Robotic limbs can be designed to look and function like organic limbs or be designed to do specific tasks that no known living organism can do. This section will focus on hands.
The differences between Robotic and Human hands is reducing all the time as we develop more humanoid robots and robotic limbs for humans that require them. However some robot hands are not designed to be like human hands, such as the Canadarm2 arm on the International Space station.
Muscles are used to provide the strength for motion, these expand and contract causing motion for organic life, robots can immitate this using Motors which turn clockwise and anticlockwise and are especially useful for circular motion such as wheels and pullies. When more strength is required Hydraulic Cylinders, which also expand and contract causing motion, are used, these can be seen in construction vehicles.
Tendons connect the muscles to the skeleton or exoskeletons of organic creatures, and ligaments connect the bones together. Robots and machines can relicate this using Gears, axles, pullies and levers, where the motion of a motor can be transfered into different types of motion. As we develop new technologies plastic tendons and ligaments are replacing more traditional mechanics, this is to replicate more organic motion.
Bones provide the Physical Structure of organisms, in mammels this strength is internal. The strength needed for a structure depends on the job it needs to do and this is very important for robots that are designed to do specific roles. Robots are not made from bone, but have physical sructure which can be made from lots of different matterials to do different tasks.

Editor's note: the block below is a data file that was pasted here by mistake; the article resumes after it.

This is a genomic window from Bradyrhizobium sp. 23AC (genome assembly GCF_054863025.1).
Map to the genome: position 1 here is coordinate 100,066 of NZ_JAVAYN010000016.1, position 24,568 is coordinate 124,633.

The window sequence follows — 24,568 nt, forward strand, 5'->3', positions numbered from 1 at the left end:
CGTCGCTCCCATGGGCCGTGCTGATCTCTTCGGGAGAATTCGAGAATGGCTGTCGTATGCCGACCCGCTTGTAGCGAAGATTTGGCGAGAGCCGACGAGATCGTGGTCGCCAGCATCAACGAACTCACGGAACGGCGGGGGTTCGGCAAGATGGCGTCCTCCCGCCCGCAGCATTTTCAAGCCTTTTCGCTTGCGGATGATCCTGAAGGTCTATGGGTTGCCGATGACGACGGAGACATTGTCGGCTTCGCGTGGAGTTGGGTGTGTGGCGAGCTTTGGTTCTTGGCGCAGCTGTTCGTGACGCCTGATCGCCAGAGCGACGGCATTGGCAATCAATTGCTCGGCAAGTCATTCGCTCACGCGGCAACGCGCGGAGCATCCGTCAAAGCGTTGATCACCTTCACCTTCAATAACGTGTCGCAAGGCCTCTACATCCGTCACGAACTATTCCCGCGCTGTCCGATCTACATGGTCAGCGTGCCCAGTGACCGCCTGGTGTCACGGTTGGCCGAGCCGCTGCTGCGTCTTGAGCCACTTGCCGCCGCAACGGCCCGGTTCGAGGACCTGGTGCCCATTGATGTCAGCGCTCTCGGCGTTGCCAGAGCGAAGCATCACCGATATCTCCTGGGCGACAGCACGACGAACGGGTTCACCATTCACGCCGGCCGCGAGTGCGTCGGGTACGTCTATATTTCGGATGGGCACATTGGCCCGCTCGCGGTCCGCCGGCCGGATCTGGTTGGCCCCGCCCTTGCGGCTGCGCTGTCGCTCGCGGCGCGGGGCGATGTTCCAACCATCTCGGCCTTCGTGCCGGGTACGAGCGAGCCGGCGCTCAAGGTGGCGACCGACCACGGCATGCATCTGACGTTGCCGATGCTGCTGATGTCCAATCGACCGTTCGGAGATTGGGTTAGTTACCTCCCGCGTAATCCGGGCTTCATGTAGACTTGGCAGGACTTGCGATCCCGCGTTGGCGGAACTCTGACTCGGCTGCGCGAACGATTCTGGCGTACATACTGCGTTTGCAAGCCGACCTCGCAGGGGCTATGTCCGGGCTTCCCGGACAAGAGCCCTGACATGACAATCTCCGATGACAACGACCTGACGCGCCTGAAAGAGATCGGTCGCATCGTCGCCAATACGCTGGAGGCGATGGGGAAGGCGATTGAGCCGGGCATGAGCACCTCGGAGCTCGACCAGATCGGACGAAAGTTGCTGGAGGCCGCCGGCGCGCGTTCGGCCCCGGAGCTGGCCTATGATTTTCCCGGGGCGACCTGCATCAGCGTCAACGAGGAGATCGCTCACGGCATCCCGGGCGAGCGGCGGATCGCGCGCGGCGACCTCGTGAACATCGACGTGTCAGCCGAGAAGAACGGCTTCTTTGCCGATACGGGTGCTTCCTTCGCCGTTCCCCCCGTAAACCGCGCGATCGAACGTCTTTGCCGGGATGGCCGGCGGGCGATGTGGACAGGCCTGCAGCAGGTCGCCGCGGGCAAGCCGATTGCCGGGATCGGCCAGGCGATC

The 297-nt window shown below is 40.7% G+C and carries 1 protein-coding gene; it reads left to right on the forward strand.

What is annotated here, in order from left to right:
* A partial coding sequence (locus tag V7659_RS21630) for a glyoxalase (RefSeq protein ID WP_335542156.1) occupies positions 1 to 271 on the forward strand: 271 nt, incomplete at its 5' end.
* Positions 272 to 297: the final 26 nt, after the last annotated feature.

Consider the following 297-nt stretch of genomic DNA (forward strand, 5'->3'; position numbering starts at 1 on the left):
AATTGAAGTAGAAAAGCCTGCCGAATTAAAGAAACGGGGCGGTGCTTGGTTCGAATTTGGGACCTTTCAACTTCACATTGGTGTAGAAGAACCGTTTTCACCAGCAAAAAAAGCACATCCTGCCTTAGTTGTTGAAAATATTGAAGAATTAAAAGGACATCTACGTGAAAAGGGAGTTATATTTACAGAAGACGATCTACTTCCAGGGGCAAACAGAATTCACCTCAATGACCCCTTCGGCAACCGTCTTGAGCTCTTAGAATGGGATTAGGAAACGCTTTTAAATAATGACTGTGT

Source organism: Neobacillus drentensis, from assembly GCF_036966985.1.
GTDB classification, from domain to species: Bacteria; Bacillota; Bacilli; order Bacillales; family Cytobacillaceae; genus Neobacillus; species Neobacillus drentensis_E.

Organic organisms are full of nerves to provide the ability for life to feel and provide safety information, from catching a ball to typing a letter, many tasks we do every day would be more difficult without our ability to feel what we are doing, you can test this by wearing thick gloves and trying to do every day jobs. Our ability to feel also protects us from holding objects that are too sharp, hot or cold. Sensors and wires do the job in a Robot, connecting touch, temperature and other sensors to the processing unit (Brain) of the robot. However where organic organists mostly only have the ability to feel pressure and temperature a robot can be made to sense many other things, for example radiation or magnetic fields.
Finally organic limbs require a Blood Supply, to provide the energy for muscles and keep muscles strong and nerve cells alive. While robots do not need fuel in the way we do, they do require energy and a power supply, wires are connect pumps, sensors and motors for energy and communitcations, if strength comes from hydrolics then Hydraulic fluid and piping are also required.
Canadarm2 has Force movement sensors, these “Touch” sensors combined with its automatic imaging system “Sight” allow it to automatically and safely catch any free flying payloads. Its payloads can include Astronauts.
The Human hand works the same way, where the human eyes and hand work together to catch an object, judging its size and how delicate it is. Have you ever tried catching an egg?
Further Materials, Resources & Information
Below you will find more resources and external websites related to this lesson.
- www.arborsci.com (Pdf File) – Have a go at catching eggs with this Key Stage 3 activity about forces and momentum
- teachengineering.org – Learn about stuctures and strength by building then with straws.
- abc.net.au – Try to crush an egg activity.
- littlebinsforlittlehands.com – Simple activity for building foundations with eggs
- carolina.com – Have a go at building a working hand, can you improve on the design and add other structures to your model?